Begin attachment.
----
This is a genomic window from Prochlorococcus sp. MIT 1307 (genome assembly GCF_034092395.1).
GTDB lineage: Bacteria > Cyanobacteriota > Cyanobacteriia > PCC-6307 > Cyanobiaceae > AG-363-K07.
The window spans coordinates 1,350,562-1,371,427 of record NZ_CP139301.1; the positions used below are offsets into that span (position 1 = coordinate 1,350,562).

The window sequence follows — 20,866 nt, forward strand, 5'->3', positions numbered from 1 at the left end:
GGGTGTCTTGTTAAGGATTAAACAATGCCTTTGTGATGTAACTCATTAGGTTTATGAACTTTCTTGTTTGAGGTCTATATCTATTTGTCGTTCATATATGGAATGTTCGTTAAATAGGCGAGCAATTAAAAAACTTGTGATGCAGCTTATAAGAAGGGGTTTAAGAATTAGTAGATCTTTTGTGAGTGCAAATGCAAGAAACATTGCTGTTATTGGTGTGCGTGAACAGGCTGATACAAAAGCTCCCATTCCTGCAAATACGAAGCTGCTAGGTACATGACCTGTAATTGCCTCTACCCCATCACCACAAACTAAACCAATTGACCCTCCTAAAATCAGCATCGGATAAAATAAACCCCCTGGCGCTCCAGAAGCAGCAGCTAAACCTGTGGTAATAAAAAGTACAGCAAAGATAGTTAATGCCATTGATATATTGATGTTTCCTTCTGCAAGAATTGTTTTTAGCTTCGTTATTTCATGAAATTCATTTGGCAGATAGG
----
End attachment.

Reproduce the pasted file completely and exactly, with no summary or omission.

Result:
This is a genomic window from Prochlorococcus sp. MIT 1307 (genome assembly GCF_034092395.1).
GTDB lineage: Bacteria > Cyanobacteriota > Cyanobacteriia > PCC-6307 > Cyanobiaceae > AG-363-K07.
The window spans coordinates 1,350,562-1,371,427 of record NZ_CP139301.1; the positions used below are offsets into that span (position 1 = coordinate 1,350,562).

The window sequence follows — 20,866 nt, forward strand, 5'->3', positions numbered from 1 at the left end:
GGGTGTCTTGTTAAGGATTAAACAATGCCTTTGTGATGTAACTCATTAGGTTTATGAACTTTCTTGTTTGAGGTCTATATCTATTTGTCGTTCATATATGGAATGTTCGTTAAATAGGCGAGCAATTAAAAAACTTGTGATGCAGCTTATAAGAAGGGGTTTAAGAATTAGTAGATCTTTTGTGAGTGCAAATGCAAGAAACATTGCTGTTATTGGTGTGCGTGAACAGGCTGATACAAAAGCTCCCATTCCTGCAAATACGAAGCTGCTAGGTACATGACCTGTAATTGCCTCTACCCCATCACCACAAACTAAACCAATTGACCCTCCTAAAATCAGCATCGGATAAAATAAACCCCCTGGCGCTCCAGAAGCAGCAGCTAAACCTGTGGTAATAAAAAGTACAGCAAAGATAGTTAATGCCATTGATATATTGATGTTTCCTTCTGCAAGAATTGTTTTTAGCTTCGTTATTTCATGAAATTCATTTGGCAGATAGG